The healings and miracles Jesus performed at the outset of His public ministry drew quite a crowd, which is probably why He retreated into the mountains for His first lecture series.  But it’s His disciples that He’s talking to.  Beholding the crowds, He went up into the mountains, and when He sat down His disciples came to Him (v 1).  What Jesus is about to say is for the disciples.  In other words, it’s for the saints—those who have been washed with water and the Spirit, who are sanctified and cleansed and set on the path that follows Jesus.

The first part of the so-called Sermon on the Mount is a reprogramming of the natural man’s religion.  From birth, man’s pursuit of God and religion is a strategy by which he attempts improve his life immediately.  If you need any proof, take a listen to a sermon in one of those stadium style churches.  You’ll most likely hear as the main thesis of the sermon, a method or a technique by which you can make your life just a little bit better.  Hence, your blessings.  But Jesus teaches the true disciple that blessings don’t work that way in the Christian faith.  The blessing for all the saints is hidden under the cross.

I’m going to omit the second part of each beatitude, so that you can listen to the list of who is blessed according to Jesus.  And opening His mouth, He began teaching them, saying, “Blessed be the poor in spirit…Blessed be the mourners…Blessed be the meek…Blessed be they who are hungering and thirsting for righteousness…Blessed be merciful…Blessed be the pure in heart…Blessed be those who do peace…Blessed be those who have been persecuted on account of righteousness…Blessed are you whenever they should insult you, and persecute and speak every evil upon you falsely on account of Me” (vv 2-11).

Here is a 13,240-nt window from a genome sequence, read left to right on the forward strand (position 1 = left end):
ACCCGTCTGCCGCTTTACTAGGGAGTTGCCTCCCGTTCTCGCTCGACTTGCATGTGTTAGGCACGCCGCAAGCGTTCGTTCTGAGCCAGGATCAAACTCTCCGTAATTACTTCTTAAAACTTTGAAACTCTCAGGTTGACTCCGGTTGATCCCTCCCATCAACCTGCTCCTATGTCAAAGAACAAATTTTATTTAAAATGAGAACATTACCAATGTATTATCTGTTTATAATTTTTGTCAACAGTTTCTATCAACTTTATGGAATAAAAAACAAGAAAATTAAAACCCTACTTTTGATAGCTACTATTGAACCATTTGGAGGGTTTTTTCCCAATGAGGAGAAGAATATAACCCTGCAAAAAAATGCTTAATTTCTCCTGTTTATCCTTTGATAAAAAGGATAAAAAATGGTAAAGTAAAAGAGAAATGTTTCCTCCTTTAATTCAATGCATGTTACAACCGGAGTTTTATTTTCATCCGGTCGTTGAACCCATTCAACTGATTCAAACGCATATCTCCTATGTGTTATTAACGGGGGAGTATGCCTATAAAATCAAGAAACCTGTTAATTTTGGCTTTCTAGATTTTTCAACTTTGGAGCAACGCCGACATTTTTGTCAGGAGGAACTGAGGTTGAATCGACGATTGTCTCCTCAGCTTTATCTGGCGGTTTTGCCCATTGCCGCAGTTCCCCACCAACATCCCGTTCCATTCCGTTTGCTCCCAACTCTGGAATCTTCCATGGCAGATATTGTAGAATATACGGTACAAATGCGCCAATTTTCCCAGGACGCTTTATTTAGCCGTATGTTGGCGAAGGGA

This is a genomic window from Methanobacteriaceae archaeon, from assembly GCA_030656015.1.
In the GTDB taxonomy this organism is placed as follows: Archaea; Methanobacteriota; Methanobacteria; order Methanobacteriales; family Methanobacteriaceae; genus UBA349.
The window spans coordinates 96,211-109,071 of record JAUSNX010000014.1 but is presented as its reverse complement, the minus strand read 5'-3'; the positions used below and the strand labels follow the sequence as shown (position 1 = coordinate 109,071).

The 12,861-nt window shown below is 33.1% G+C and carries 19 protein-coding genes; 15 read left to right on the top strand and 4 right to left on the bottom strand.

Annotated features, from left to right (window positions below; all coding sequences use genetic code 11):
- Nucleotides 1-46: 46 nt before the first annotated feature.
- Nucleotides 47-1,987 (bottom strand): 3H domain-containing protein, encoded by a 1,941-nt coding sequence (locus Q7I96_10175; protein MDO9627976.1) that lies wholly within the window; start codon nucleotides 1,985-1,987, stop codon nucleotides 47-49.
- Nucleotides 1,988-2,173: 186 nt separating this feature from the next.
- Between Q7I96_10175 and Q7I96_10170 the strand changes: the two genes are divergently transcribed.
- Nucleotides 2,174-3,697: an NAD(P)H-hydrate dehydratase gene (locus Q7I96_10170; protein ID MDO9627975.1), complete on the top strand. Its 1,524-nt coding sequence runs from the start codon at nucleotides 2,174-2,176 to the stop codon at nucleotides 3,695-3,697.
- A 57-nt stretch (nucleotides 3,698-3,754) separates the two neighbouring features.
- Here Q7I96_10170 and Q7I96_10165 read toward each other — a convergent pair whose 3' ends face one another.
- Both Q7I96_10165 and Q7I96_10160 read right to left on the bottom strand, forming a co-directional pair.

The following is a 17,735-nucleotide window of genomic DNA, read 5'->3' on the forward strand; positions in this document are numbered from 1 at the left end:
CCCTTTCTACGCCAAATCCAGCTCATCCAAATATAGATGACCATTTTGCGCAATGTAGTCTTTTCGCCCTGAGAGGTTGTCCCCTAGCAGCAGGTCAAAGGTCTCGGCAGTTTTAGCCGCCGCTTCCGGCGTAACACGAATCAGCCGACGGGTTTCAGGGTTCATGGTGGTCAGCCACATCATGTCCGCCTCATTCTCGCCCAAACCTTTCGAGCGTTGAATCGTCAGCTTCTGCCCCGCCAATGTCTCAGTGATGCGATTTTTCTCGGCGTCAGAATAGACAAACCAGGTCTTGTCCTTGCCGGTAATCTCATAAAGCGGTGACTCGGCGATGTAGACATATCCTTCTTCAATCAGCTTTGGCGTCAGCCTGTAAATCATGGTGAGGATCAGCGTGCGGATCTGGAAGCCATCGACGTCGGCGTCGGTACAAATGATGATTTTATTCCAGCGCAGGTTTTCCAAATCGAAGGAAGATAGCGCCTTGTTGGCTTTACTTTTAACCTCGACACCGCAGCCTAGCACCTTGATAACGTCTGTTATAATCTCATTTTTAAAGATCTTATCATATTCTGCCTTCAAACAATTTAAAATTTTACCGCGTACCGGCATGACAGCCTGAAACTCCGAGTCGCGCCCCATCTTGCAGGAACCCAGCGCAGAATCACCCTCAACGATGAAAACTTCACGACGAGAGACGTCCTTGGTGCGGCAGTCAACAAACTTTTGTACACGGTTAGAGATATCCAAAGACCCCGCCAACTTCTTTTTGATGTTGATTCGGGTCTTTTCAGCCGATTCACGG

Poor in spirit, mourners, meek, hungering and thirsting for righteousness, merciful, pure in heart, those who do peace, those who have been persecuted, you whenever you’re insulted.  There’s a couple of nice sounding ones in there, but in general this sounds like the complete opposite of what it means to be blessed.  The natural religion of man is the find blessings in being rich in spirit (and in pocket), in happiness, in power, in getting things their own way, in rising to the top, through conflict, in squashing any opponents who would hinder his blessings.